As the seasons change and the fall colors come into view, it’s the perfect time to get out and see the beauty of Colorado and the west. I’m looking forward to a late summer drive across Colorado, to Utah and Nevada to attend events and enjoy seeing many of our friends and supporters, something not possible for the last year-and-a-half.
Club 20’s Fall Conference in Grand Junction will be my first stop. The Friday evening steak fry is a well-known venue for elected officials and those running for office to solicit support. Maybe more importantly, it’s also an opportunity to catch up with our colleagues from other industry and local government organizations we work with on a frequent basis to address issues we all have interests in.
We’re especially gratified to have formed a small workgroup of members and representatives of local governments to discuss on a frequent basis the State of Colorado’s effort to create a “Dredge and Fill” permitting program in the Colorado Water Quality Control Division. The State objected to President Trump’s revisions to the Navigable Waters Protection Rule, which the state believed created “gap waters” in which waters in Colorado not covered by the revised federal rule would be “unprotected.”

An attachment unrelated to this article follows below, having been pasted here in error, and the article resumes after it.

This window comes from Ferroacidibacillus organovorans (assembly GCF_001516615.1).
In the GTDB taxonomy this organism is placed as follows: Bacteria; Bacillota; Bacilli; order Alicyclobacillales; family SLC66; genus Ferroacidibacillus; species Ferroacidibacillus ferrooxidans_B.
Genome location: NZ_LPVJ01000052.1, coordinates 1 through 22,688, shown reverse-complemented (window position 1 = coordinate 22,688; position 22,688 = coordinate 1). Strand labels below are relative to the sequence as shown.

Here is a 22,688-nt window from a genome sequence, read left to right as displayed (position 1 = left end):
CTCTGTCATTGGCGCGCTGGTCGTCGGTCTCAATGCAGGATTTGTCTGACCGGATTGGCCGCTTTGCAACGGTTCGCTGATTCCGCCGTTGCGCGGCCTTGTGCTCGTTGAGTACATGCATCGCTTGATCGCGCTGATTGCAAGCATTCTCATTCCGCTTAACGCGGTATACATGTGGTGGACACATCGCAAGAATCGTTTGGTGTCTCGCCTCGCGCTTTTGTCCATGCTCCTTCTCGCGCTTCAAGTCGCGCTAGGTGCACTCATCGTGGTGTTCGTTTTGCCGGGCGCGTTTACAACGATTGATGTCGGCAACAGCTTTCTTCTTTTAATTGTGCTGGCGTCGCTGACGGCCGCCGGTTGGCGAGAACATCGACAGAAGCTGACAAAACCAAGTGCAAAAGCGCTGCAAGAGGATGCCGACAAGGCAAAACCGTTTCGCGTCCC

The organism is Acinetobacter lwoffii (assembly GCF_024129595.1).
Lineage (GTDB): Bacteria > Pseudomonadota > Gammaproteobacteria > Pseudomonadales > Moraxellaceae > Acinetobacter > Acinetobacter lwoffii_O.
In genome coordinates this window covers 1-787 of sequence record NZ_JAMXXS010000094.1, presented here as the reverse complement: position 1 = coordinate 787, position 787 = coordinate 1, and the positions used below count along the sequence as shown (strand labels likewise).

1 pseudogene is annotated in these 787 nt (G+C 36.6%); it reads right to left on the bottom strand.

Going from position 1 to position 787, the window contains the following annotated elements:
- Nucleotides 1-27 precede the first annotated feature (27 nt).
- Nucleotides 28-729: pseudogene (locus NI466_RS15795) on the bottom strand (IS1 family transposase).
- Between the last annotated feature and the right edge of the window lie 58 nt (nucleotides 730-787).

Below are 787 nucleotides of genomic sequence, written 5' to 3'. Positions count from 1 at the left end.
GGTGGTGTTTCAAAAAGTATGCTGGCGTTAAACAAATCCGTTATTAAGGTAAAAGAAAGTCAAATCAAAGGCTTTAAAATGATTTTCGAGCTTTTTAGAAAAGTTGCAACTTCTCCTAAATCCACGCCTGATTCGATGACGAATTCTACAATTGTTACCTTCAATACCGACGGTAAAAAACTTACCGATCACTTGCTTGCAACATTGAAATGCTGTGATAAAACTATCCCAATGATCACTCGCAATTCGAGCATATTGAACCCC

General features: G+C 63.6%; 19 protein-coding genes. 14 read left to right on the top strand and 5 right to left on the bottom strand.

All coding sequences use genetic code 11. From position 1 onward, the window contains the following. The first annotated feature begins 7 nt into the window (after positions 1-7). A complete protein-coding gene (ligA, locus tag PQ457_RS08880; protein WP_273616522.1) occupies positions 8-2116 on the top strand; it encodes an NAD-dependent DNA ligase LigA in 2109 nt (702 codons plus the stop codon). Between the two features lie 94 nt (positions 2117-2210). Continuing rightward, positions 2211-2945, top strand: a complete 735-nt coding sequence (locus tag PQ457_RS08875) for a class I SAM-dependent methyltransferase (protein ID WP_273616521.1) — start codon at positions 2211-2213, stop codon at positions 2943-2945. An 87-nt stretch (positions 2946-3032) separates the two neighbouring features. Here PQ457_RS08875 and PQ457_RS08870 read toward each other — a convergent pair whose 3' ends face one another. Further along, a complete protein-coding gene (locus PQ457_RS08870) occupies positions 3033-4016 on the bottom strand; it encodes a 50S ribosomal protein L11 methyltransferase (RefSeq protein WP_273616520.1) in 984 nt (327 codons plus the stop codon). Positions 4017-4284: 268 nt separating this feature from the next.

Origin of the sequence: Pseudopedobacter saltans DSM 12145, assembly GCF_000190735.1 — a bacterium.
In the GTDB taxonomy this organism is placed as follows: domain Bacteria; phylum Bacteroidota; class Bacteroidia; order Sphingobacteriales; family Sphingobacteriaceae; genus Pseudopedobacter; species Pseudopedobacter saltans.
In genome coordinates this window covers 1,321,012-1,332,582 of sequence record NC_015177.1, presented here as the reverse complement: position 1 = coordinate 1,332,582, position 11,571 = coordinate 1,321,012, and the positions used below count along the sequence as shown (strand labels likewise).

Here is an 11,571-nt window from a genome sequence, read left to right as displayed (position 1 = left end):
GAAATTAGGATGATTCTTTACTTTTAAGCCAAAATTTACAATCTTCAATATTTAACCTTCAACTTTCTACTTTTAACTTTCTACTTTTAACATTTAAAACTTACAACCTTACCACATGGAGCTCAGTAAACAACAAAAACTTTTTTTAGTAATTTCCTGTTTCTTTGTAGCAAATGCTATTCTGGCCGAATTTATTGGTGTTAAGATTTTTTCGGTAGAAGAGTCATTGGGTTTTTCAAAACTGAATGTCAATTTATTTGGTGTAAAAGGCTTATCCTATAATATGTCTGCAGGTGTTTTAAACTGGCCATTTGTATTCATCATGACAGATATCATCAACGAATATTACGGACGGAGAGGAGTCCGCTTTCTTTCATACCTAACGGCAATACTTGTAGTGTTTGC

As we have covered this issue in previous editions, Colorado regulators sought legislation creating a state permitting program the last two legislative sessions. CMA’s lobbyist, Dianna Orf and other CMA company representatives have worked closely with affected local government and water districts who share our objections to creating a new program without appropriate sideboards defining the Division’s authority to regulate.
EPA recently announced its intention to rescind the Trump rule and write a new rule it calls “durable”, an effort strengthened by a decision announced August 30 by the U.S. District Court for the District of Arizona halting implementation of the Trump rule. Ironically, this decision is viewed positively by Colorado entities, as it apparently has convinced the State of Colorado to cease securing legislation to create a Colorado program. Like any regulated entity, we’re sorry to see the Trump rule abandoned by EPA and the Courts, yet we’re relieved Colorado will not undertake its own effort to regulate navigable waters.
Though we like to think of Colorado as the most beautiful state in the U.S. with our rich mining history, we value our relationship with the National Mining Association and its members. It’s gratifying to be able to head to Las Vegas to participate in MINExpo and catch up with colleagues. Later this month, CMA’s Water Quality Committee will be briefed on national water quality issues by Caitlin McHale of NMA on Tuesday September 28.
I’m also excited to drop by Energy Fuels Open House of its White Mesa Mill on the way back from Las Vegas.
Finally, we are saddened to learn that CMA Board Member Gerey Dillinger passed away last month. Gerey worked for Liebherr and was a great resource to CMA and staff. Gerey’s obituary can be found here.